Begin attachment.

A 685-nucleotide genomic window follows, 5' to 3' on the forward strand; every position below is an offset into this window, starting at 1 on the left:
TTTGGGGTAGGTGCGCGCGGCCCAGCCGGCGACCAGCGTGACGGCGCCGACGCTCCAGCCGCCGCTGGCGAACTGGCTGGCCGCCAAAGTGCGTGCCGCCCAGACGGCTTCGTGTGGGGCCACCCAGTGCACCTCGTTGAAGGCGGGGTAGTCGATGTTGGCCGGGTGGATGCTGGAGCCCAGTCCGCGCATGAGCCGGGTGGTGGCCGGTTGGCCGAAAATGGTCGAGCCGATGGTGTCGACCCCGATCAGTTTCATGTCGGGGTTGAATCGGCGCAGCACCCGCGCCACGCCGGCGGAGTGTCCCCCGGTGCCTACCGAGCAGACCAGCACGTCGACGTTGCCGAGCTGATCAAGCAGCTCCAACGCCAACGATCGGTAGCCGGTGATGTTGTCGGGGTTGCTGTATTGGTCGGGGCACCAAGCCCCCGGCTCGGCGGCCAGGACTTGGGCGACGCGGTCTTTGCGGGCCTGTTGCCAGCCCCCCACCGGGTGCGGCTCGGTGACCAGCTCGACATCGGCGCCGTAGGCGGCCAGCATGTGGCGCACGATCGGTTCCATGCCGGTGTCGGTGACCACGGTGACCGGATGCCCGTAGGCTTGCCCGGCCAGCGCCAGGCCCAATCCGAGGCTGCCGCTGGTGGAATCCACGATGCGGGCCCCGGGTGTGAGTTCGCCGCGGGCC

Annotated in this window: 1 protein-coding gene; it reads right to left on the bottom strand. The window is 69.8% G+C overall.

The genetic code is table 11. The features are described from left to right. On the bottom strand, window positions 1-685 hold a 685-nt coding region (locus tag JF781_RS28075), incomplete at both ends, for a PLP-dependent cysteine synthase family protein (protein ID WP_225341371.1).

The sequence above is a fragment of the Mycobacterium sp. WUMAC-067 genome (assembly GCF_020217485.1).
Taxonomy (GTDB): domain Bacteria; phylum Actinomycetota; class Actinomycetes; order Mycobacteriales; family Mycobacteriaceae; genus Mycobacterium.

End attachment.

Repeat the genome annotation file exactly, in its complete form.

A 685-nucleotide genomic window follows, 5' to 3' on the forward strand; every position below is an offset into this window, starting at 1 on the left:
TTTGGGGTAGGTGCGCGCGGCCCAGCCGGCGACCAGCGTGACGGCGCCGACGCTCCAGCCGCCGCTGGCGAACTGGCTGGCCGCCAAAGTGCGTGCCGCCCAGACGGCTTCGTGTGGGGCCACCCAGTGCACCTCGTTGAAGGCGGGGTAGTCGATGTTGGCCGGGTGGATGCTGGAGCCCAGTCCGCGCATGAGCCGGGTGGTGGCCGGTTGGCCGAAAATGGTCGAGCCGATGGTGTCGACCCCGATCAGTTTCATGTCGGGGTTGAATCGGCGCAGCACCCGCGCCACGCCGGCGGAGTGTCCCCCGGTGCCTACCGAGCAGACCAGCACGTCGACGTTGCCGAGCTGATCAAGCAGCTCCAACGCCAACGATCGGTAGCCGGTGATGTTGTCGGGGTTGCTGTATTGGTCGGGGCACCAAGCCCCCGGCTCGGCGGCCAGGACTTGGGCGACGCGGTCTTTGCGGGCCTGTTGCCAGCCCCCCACCGGGTGCGGCTCGGTGACCAGCTCGACATCGGCGCCGTAGGCGGCCAGCATGTGGCGCACGATCGGTTCCATGCCGGTGTCGGTGACCACGGTGACCGGATGCCCGTAGGCTTGCCCGGCCAGCGCCAGGCCCAATCCGAGGCTGCCGCTGGTGGAATCCACGATGCGGGCCCCGGGTGTGAGTTCGCCGCGGGCC

Annotated in this window: 1 protein-coding gene; it reads right to left on the bottom strand. The window is 69.8% G+C overall.

The genetic code is table 11. The features are described from left to right. On the bottom strand, window positions 1-685 hold a 685-nt coding region (locus tag JF781_RS28075), incomplete at both ends, for a PLP-dependent cysteine synthase family protein (protein ID WP_225341371.1).

The sequence above is a fragment of the Mycobacterium sp. WUMAC-067 genome (assembly GCF_020217485.1).
Taxonomy (GTDB): domain Bacteria; phylum Actinomycetota; class Actinomycetes; order Mycobacteriales; family Mycobacteriaceae; genus Mycobacterium.